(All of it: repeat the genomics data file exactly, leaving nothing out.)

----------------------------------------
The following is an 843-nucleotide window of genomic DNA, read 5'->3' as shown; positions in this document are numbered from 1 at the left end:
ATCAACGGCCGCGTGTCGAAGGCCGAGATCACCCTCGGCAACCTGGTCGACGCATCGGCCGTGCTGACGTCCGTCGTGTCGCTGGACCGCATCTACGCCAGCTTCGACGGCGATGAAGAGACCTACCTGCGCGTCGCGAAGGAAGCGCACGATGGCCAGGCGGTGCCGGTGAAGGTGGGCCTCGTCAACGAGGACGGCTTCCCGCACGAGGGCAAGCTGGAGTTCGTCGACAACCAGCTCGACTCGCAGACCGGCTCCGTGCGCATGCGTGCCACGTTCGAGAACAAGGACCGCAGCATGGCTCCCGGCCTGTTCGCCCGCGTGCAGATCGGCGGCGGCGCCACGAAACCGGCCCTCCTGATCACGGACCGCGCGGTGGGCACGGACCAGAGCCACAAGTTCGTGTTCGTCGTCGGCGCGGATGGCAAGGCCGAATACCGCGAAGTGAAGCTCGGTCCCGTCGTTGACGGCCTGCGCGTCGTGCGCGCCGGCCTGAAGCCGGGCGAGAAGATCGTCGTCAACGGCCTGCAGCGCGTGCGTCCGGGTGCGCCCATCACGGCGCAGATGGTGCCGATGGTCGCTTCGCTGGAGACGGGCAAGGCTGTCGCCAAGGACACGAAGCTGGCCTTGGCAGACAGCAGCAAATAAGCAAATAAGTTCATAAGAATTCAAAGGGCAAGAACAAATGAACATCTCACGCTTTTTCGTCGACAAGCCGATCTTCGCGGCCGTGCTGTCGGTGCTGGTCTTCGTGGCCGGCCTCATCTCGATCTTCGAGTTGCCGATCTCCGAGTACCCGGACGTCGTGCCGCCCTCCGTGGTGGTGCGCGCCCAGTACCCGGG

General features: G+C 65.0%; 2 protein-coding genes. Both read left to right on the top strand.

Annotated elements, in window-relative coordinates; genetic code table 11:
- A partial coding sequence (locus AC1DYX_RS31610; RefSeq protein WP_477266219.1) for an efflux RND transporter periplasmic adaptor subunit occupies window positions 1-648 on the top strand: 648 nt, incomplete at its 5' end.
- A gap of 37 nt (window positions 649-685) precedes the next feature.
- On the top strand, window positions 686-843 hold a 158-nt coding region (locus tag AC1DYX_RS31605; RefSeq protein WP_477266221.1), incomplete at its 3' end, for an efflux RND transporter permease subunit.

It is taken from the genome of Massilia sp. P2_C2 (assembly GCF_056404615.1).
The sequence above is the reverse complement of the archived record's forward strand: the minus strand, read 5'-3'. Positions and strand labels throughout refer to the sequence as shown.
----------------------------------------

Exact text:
The following is an 843-nucleotide window of genomic DNA, read 5'->3' as shown; positions in this document are numbered from 1 at the left end:
ATCAACGGCCGCGTGTCGAAGGCCGAGATCACCCTCGGCAACCTGGTCGACGCATCGGCCGTGCTGACGTCCGTCGTGTCGCTGGACCGCATCTACGCCAGCTTCGACGGCGATGAAGAGACCTACCTGCGCGTCGCGAAGGAAGCGCACGATGGCCAGGCGGTGCCGGTGAAGGTGGGCCTCGTCAACGAGGACGGCTTCCCGCACGAGGGCAAGCTGGAGTTCGTCGACAACCAGCTCGACTCGCAGACCGGCTCCGTGCGCATGCGTGCCACGTTCGAGAACAAGGACCGCAGCATGGCTCCCGGCCTGTTCGCCCGCGTGCAGATCGGCGGCGGCGCCACGAAACCGGCCCTCCTGATCACGGACCGCGCGGTGGGCACGGACCAGAGCCACAAGTTCGTGTTCGTCGTCGGCGCGGATGGCAAGGCCGAATACCGCGAAGTGAAGCTCGGTCCCGTCGTTGACGGCCTGCGCGTCGTGCGCGCCGGCCTGAAGCCGGGCGAGAAGATCGTCGTCAACGGCCTGCAGCGCGTGCGTCCGGGTGCGCCCATCACGGCGCAGATGGTGCCGATGGTCGCTTCGCTGGAGACGGGCAAGGCTGTCGCCAAGGACACGAAGCTGGCCTTGGCAGACAGCAGCAAATAAGCAAATAAGTTCATAAGAATTCAAAGGGCAAGAACAAATGAACATCTCACGCTTTTTCGTCGACAAGCCGATCTTCGCGGCCGTGCTGTCGGTGCTGGTCTTCGTGGCCGGCCTCATCTCGATCTTCGAGTTGCCGATCTCCGAGTACCCGGACGTCGTGCCGCCCTCCGTGGTGGTGCGCGCCCAGTACCCGGG

General features: G+C 65.0%; 2 protein-coding genes. Both read left to right on the top strand.

Annotated elements, in window-relative coordinates; genetic code table 11:
- A partial coding sequence (locus AC1DYX_RS31610; RefSeq protein WP_477266219.1) for an efflux RND transporter periplasmic adaptor subunit occupies window positions 1-648 on the top strand: 648 nt, incomplete at its 5' end.
- A gap of 37 nt (window positions 649-685) precedes the next feature.
- On the top strand, window positions 686-843 hold a 158-nt coding region (locus tag AC1DYX_RS31605; RefSeq protein WP_477266221.1), incomplete at its 3' end, for an efflux RND transporter permease subunit.

It is taken from the genome of Massilia sp. P2_C2 (assembly GCF_056404615.1).
The sequence above is the reverse complement of the archived record's forward strand: the minus strand, read 5'-3'. Positions and strand labels throughout refer to the sequence as shown.